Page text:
Review: Salman Khan Repeats the Same Old Tired Tricks in ‘Radhe’

A Salman Khan release during a devastating pandemic is an apt reminder that life is fragile – and precious. The theatres are shut but, to paraphrase Percy Bysshe Shelley, “If Eid comes, can Bhai be far behind?”

The result is Radhe, streaming on Zee5, pairing him and an appropriately aged actress, Disha Patani, who was -4 years old when the star made his debut. (Or maybe -7 years old.) There are other actors, too – not that it matters – such as Jackie Shroff, Randeep Hooda, and other lesser mortals who occupy the rest of the frame, while Bhai does Bhai Things (intimidating, singing, thrashing, dancing, sermonising, joking and, when time and inclination permit, acting).

Like most Bhai movies, Radhe follows a template. A city in danger, negligent cops, powerful villains. Drugs have destroyed the youth (despite copious warnings from Navika Kumar and Rahul Shivshankar). So, in light of persistent real-life police brutalities, we get some heartfelt social commentary via the main protagonist, Radhe (Bhai). He’s an encounter “specialist”, whose CV reads like a serial killer playing an IPL-like tournament with human lives: 97 encounters, 23 transfers, 10 years – a “beraham officer” for “beraham log”. But what do I know? This is a Prabhu Deva actioner, co-produced by Bhai, so I left my brain at home. (The joke was on me, of course, as I saw this film from home.)

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Bhai, as expected, is introduced through an action scene; the fast-cut CG hides his age and reveals his character. Before murdering more than a dozen people, salvaging the honour of “auratzaat”, the feminist hero looks at the camera and says, “Eid Mubarak”. Like Bhai, Radhe is a star. When he’s called for a special operation, the cops are star struck. They give him a rousing welcome, shower praises, want to click selfies. Their boss, Avinash (Shroff), is a bumbling buffoon. He has a ‘younger sister’, Diya (Patani) – the age difference between the two actors is 36 (or 39) years – who is a model. Radhe meets her, lies to her that he’s also a model, and she falls in love with him.

The stage is set: a cruel villain, a tough hero, a naïve heroine – action, romance, item song – and in the end, good squashing the evil. Radhe is such a tired film – perpetually gasping for breaths of originality – that it doesn’t need a rewrite but an oxygen concentrator. The makers know that none of it matters. In fact, the film is littered with random meta references, as if mocking the audiences’ expectations for anything novel. So, Radhe says, “Ek baar jo maine commitment kar di, toh main apne aap ki bhi nahin sunta” (a line from Wanted, again a Khan-Deva collaboration). The filmmaker is so proud of this meta wink that the line recurs in the climax. The title track, ‘Radhe Radhe’, repeats the word “Wanted” numerous times. (The film’s tagline? Your most wanted Bhai.) Diya’s photographer friend (who is of course effeminate) tells Radhe, “This face isn’t cut for Bollywood. You should try Web series or… Big Boss.” Radhe, as if responding to the syllabus of a Bhai film, soon takes his shirt off.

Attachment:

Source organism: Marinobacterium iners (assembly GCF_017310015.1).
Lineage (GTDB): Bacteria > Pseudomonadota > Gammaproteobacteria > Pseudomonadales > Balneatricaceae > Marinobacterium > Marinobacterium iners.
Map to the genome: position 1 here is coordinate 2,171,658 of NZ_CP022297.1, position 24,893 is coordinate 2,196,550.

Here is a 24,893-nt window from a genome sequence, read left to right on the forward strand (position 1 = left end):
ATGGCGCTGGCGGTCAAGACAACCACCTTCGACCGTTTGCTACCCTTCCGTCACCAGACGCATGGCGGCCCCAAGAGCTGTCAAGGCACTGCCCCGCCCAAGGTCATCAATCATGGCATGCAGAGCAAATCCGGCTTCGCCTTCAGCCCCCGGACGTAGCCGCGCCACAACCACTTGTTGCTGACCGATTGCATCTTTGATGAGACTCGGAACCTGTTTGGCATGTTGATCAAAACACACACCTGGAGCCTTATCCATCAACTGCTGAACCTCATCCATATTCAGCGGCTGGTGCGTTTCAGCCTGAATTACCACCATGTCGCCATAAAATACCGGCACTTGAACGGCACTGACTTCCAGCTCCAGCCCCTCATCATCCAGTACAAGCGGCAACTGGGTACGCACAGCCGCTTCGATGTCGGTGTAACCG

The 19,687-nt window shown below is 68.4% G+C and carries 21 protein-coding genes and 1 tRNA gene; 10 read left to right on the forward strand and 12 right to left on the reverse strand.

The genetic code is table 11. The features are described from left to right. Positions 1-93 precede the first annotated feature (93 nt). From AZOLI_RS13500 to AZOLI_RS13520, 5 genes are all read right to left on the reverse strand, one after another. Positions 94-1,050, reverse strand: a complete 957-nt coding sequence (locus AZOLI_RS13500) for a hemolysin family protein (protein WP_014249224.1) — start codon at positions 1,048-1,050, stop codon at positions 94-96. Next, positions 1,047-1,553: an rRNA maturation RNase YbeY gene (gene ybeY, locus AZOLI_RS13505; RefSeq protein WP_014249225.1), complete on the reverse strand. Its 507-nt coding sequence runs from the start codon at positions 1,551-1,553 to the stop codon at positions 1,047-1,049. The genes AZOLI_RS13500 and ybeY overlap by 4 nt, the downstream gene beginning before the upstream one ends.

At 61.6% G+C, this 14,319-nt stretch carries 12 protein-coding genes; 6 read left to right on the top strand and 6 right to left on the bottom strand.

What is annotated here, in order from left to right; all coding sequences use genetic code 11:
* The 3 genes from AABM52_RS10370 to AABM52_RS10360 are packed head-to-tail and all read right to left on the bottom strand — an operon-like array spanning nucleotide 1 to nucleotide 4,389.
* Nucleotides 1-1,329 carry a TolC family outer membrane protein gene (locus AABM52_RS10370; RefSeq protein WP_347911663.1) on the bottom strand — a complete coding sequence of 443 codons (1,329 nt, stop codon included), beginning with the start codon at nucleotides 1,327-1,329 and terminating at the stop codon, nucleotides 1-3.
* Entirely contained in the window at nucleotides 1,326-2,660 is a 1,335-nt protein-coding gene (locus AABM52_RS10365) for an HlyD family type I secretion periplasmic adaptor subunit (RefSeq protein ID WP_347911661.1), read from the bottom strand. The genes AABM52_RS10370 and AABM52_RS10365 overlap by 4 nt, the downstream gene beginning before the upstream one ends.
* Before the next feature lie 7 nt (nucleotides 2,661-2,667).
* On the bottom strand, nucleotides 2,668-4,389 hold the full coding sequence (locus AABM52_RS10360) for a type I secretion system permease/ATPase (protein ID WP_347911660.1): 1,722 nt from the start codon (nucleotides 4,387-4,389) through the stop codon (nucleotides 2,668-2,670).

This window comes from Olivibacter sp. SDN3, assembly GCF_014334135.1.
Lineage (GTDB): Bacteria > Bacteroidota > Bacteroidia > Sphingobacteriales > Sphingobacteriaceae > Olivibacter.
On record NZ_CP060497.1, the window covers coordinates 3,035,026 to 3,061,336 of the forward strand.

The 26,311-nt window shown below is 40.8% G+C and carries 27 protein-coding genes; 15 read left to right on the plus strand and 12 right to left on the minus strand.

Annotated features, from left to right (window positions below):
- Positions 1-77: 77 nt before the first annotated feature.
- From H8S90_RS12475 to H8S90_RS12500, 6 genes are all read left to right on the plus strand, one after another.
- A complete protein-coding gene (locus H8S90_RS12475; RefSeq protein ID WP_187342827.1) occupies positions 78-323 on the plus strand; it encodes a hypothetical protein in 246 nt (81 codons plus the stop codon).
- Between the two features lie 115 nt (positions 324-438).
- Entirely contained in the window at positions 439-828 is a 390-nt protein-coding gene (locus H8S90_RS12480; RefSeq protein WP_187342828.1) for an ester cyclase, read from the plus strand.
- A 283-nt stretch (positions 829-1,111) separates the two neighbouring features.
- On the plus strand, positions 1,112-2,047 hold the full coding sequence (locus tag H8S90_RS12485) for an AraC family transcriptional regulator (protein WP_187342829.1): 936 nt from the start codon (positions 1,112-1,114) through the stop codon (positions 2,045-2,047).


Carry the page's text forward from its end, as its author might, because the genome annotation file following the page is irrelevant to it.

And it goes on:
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This isn’t a film as much as a solar system: The Bhai is sun, and the rest of the characters orbit around him. But not just that: the others have to be dumb, so that Radhe can shine. Khan has been a star for more than three decades, but he has the insecurity of a petulant pre-teen. Avinash is a laughing-stock; the other cops are servile; the villains are walking punching bags. Even Diya, Radhe’s love interest, is not his equal. One scene after the other establishes that she’s dumb – a clueless young thing with, there’s no polite way to say it, (grand) daddy issues? But no amount of cheering can hide Khan’s evident disinterest. During the song sequences, for instance, Patani puts in a committed dance, while he manages a bare-minimum sedate twist. Bhai thinks performance is like sunshine; if the blazing star is present, the rest sorts out itself. (Except that it isn’t and, to extend the astronomical metaphor, he’s a black hole.)

By now, we’ve understood that a Khan film is a sacrosanct contract between the star and his audiences, to the extent that even being an inert observer feels like scandalous trespassing – almost akin to walking in on your parents having sex. The mindless masala is not a problem; the escapism is fine; even the obvious celebration of the leading actor is okay – popular Hindi cinema, like any other genre, isn’t bad by default – but to watch a 55-year-old actor repeat the same old tricks, in the evolving age of streaming platforms, seems anachronistic and embarrassing. Worse, the escalating levels of regression and laziness reveal a stark contempt for the audience.

But Bhai knows how to pay reverence. He does it once in Radhe, and the timing and the object of adoration is striking (if not surprising). Before pummelling the villain in the final few minutes, he breaks the fourth wall and says – absolutely devoid of any context – “Kehte hain ke kal kabhi nahin aata. Lekin kal, kal ayega, and I’ll clean the city up. Swatch Bharat. Jai Hind.” Makes sense, Bhai, for there’s a lot in common with your hero: marital status, disdain for the media, a nation swooning over your chests, fanatic fans. The (random) reference fits like a glove: one narcissistic star deifying the other.